the other two major things i did this time was a) LOTS LOTS LOTS of water and pregnancy tea and b) lots of greens and brocolli. collards, kale, chard, etc.
 

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actually the brewer diet (which bradley childbirth classes teach) says 80-100 grams of protein per day. everything, even veggies, has SOME protein in it. so it all adds up.<br>
eggs are an excellent way to boost your protein intake. also things like yogurt and cottage cheese. the yogurt smoothies from yoplait have 10 grams each, so that is a nice way to start the day and smooth out any rough eating times.
 

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here are a couple of links for you. i know there have been threads before, but i didn't search for them either. you could probably do a search here on "brewer" and find lots of stuff, but the brewer diet website is at <a href="http://www.blueribbonbaby.org/" target="_blank">http://www.blueribbonbaby.org/</a> . here's a link i found that shows the protein content of a lot of foods. it's not specifically pregnancy oriented, but i liked the list -- <a href="http://www.vrg.org/nutrition/protein.htm" target="_blank">http://www.vrg.org/nutrition/protein.htm</a> .<br><br>
hth
 

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My midwives were pretty adamant about having 80 grams per day at about 20 weeks. Like mamarsupial said, they felt that lots of protein = less other problems.<br><br>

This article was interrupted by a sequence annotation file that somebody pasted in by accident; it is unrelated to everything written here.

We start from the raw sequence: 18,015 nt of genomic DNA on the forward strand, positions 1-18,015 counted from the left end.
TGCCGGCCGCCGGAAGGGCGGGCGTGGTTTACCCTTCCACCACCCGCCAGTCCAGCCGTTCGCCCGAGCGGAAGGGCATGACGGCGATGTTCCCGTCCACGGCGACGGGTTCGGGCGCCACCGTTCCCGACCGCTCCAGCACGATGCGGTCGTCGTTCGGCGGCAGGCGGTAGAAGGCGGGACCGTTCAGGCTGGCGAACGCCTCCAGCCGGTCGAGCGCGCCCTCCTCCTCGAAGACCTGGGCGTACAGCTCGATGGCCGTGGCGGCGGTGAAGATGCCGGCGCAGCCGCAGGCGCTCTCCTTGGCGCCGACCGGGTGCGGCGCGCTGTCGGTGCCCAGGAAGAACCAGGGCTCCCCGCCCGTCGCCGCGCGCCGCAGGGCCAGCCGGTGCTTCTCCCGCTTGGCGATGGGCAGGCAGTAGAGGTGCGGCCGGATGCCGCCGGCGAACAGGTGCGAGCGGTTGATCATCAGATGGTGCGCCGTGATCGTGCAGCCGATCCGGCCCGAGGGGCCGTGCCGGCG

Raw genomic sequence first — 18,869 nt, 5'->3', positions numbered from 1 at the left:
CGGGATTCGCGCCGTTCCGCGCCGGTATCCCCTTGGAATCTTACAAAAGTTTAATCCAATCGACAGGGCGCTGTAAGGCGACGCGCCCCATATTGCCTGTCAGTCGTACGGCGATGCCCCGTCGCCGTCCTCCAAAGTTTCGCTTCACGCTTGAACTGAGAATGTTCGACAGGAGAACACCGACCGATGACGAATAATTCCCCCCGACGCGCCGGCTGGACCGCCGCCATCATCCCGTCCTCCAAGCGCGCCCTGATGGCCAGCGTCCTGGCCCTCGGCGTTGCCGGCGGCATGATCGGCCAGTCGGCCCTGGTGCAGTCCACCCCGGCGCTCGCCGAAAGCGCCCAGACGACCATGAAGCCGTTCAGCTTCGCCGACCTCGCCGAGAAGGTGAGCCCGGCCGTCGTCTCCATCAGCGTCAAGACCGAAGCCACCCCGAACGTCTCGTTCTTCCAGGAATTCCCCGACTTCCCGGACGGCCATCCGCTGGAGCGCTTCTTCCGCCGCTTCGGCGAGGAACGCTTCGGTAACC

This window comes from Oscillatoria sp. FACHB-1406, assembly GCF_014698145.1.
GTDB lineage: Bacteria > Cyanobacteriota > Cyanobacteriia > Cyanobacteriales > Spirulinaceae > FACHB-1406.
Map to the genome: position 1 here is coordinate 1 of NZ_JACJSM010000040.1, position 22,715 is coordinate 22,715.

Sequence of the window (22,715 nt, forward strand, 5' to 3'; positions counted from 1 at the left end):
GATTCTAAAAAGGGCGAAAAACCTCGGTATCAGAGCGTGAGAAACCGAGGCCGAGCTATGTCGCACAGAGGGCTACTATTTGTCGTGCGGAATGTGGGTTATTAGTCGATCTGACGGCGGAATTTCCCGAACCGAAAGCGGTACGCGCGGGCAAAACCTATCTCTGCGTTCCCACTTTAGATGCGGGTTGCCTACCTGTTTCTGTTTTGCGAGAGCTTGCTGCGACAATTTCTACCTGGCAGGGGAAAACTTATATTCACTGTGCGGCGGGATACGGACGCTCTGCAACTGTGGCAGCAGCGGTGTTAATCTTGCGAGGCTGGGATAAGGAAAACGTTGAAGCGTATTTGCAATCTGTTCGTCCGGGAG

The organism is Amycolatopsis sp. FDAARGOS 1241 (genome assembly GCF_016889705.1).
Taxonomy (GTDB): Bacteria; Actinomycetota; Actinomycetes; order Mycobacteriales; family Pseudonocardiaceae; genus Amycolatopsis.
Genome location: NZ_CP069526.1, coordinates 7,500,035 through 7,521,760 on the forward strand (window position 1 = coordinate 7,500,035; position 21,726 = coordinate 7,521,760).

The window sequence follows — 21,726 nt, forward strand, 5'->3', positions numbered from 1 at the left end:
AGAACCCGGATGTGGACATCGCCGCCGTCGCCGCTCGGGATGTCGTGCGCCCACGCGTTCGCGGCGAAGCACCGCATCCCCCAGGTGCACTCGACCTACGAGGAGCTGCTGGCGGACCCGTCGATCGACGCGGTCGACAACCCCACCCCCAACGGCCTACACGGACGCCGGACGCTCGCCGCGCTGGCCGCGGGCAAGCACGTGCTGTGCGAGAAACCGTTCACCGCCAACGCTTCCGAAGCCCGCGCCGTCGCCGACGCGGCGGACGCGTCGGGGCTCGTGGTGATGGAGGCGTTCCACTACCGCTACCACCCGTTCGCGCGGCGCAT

Anyway, I'm a vegetarian, and I was worried at first, but it was pretty easy. Really, just start reading labels and noting what has more protein than other things.<br><br>
For example, grape nuts has WAY more protein than normal cereal. 1 morningstar farms veggie sausage patty has 10. 1 Cup of oj has 2. A slice of ezekial bread (found in the refrigerator section of natural food stores) has 4. So if for breakfast you have some cereal (can't remember the numbers right now, lets say 4) with soymilk, a sausage patty, a slice of toast and p.b., and oj, you'd have like 20+ grams just for breakfast. I know that is a lot of food, but sometimes that is totally do-able.<br><br>
Anyway, I'd say just read labels, you'd be surprised what has protein and how much!
 

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Discussion Starter · #7 ·
Thank you everyone for the ideas.<br><br>
I've been planning to boil up some eggs so I have them ready when I'm hungry. I've been limiting eggs for so long (past high cholesterol), that I'm having trouble convincing myself that it is OK to eat more of them right now.<br><br>
I liked all the food ideas and suggestions. Now all I have to do is convince myself to eat. If I have the right things on hand, though, when I do get a hungry moment I will be able to maximize by intake.
 

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<img alt="" class="inlineimg" src="http://www.mothering.com/discussions/images/smilies/yummy.gif" style="border:0px solid;" title="yummy"><br><br>
mmm eggs...I'm 6 weeks prego and I craved egg salad all day!!
 

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MorningDove, too, remember that in the first trimester many women do not eat the best. Nausea hits, as does fatigue, and that all compounds the issue. Be gentle on yourself about your diet. Eat what you want, try to get as much protein in as you can (I usually recommend 60=80 grams a day of protein) and let go of any guilt or expectations on yourself. <img alt="" class="inlineimg" src="http://www.mothering.com/discussions/images/smilies/smile.gif" style="border:0px solid;" title="smile"><br><br>
It all works out in the long run.<br><br>
(Hey! I can practically shout at you down I-5 - you live about 20-25 minutes away from me!)